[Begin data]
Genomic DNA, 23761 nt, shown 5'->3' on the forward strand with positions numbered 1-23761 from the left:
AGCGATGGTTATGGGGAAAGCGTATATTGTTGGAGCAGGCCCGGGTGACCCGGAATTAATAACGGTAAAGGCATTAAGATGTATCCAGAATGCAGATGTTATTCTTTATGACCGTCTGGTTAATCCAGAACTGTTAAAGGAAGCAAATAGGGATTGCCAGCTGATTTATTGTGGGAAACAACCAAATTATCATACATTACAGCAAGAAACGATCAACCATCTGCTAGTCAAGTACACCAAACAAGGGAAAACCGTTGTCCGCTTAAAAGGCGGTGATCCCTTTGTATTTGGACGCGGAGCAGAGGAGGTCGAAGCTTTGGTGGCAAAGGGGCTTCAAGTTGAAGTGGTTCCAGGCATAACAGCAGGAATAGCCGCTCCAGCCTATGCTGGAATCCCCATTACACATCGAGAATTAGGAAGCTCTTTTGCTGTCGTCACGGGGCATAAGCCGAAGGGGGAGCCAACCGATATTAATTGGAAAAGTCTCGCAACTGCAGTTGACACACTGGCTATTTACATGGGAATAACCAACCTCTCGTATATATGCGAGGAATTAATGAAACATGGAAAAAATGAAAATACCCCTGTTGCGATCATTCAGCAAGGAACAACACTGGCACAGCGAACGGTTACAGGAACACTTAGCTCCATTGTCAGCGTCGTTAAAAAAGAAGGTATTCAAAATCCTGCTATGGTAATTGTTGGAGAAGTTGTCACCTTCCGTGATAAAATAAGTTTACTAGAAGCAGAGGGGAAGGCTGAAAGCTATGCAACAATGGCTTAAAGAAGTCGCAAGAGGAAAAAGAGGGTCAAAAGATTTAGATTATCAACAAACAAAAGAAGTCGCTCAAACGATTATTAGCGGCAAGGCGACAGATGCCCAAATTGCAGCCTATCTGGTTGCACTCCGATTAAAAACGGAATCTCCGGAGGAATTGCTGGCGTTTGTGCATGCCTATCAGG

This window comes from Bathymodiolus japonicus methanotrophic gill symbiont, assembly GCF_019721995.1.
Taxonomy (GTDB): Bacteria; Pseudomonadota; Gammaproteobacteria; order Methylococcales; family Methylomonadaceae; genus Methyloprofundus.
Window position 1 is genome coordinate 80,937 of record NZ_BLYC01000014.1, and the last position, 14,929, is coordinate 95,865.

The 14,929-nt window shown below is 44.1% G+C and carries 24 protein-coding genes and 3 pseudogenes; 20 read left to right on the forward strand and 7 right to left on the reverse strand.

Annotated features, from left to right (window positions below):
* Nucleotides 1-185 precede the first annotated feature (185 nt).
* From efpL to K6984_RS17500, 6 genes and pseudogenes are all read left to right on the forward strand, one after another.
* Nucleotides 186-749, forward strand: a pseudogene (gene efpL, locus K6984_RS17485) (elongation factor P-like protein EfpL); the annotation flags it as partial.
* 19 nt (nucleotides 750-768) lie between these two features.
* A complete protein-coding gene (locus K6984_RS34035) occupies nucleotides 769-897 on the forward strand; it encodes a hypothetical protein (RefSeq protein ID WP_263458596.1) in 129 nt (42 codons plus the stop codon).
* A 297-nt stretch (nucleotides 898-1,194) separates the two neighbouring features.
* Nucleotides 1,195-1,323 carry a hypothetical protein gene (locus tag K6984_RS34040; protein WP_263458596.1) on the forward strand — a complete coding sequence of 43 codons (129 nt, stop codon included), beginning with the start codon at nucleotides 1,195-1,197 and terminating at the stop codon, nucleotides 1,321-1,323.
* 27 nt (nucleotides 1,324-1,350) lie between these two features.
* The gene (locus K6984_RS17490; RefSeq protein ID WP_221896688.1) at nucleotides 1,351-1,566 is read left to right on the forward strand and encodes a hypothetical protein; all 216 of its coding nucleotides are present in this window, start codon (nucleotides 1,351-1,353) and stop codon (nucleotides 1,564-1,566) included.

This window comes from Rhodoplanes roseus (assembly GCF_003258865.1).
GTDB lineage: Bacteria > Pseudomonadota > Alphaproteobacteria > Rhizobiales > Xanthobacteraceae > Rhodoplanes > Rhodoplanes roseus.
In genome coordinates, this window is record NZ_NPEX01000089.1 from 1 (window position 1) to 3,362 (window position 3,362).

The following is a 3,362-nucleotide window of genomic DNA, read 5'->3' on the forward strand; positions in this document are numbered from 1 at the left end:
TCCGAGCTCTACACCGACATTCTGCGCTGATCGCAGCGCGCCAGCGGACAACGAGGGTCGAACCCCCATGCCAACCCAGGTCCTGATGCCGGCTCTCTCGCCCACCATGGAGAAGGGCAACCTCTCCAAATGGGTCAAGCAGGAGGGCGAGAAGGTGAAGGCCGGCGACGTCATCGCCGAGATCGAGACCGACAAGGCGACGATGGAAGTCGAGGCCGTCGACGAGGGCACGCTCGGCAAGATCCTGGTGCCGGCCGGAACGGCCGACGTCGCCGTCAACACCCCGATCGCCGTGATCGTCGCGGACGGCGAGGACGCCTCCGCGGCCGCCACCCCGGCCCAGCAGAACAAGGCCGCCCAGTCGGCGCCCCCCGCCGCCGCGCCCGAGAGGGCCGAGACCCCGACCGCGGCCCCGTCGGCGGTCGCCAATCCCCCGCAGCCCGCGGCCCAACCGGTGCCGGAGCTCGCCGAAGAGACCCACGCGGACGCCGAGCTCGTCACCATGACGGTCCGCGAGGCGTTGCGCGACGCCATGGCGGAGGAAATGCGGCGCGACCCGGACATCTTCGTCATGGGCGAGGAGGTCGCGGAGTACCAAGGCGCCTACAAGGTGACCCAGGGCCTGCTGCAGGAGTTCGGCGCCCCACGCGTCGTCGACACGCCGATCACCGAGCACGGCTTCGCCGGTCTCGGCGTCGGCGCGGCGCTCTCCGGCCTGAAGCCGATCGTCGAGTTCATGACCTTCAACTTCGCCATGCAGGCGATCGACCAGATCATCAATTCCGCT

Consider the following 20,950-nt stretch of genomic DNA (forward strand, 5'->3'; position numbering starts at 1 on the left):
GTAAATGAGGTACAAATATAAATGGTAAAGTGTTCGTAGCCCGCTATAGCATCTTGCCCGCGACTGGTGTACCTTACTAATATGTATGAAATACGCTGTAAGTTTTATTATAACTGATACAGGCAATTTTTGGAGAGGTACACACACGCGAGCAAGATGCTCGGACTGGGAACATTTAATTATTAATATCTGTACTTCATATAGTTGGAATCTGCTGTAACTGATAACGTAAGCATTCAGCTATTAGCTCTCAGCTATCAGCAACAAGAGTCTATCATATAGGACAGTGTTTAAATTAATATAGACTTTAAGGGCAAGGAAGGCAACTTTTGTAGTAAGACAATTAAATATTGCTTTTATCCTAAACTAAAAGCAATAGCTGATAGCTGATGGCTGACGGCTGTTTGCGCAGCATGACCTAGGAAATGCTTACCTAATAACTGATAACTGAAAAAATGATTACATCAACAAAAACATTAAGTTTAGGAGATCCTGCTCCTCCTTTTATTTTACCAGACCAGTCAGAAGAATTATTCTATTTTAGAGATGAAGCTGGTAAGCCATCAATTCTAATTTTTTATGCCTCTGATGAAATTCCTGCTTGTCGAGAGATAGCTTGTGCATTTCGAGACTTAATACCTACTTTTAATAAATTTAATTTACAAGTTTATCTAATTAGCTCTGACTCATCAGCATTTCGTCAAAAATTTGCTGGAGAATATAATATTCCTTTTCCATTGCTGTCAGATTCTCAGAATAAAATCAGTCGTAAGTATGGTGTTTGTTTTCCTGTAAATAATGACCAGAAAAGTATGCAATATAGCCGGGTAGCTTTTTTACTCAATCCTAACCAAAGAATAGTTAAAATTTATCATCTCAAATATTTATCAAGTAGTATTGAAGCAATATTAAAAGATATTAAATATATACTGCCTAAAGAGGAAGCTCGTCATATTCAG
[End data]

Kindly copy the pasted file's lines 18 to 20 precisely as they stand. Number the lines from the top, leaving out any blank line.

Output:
GTDB lineage: Bacteria > Pseudomonadota > Alphaproteobacteria > Rhizobiales > Xanthobacteraceae > Rhodoplanes > Rhodoplanes roseus.
In genome coordinates, this window is record NZ_NPEX01000089.1 from 1 (window position 1) to 3,362 (window position 3,362).

The following is a 3,362-nucleotide window of genomic DNA, read 5'->3' on the forward strand; positions in this document are numbered from 1 at the left end: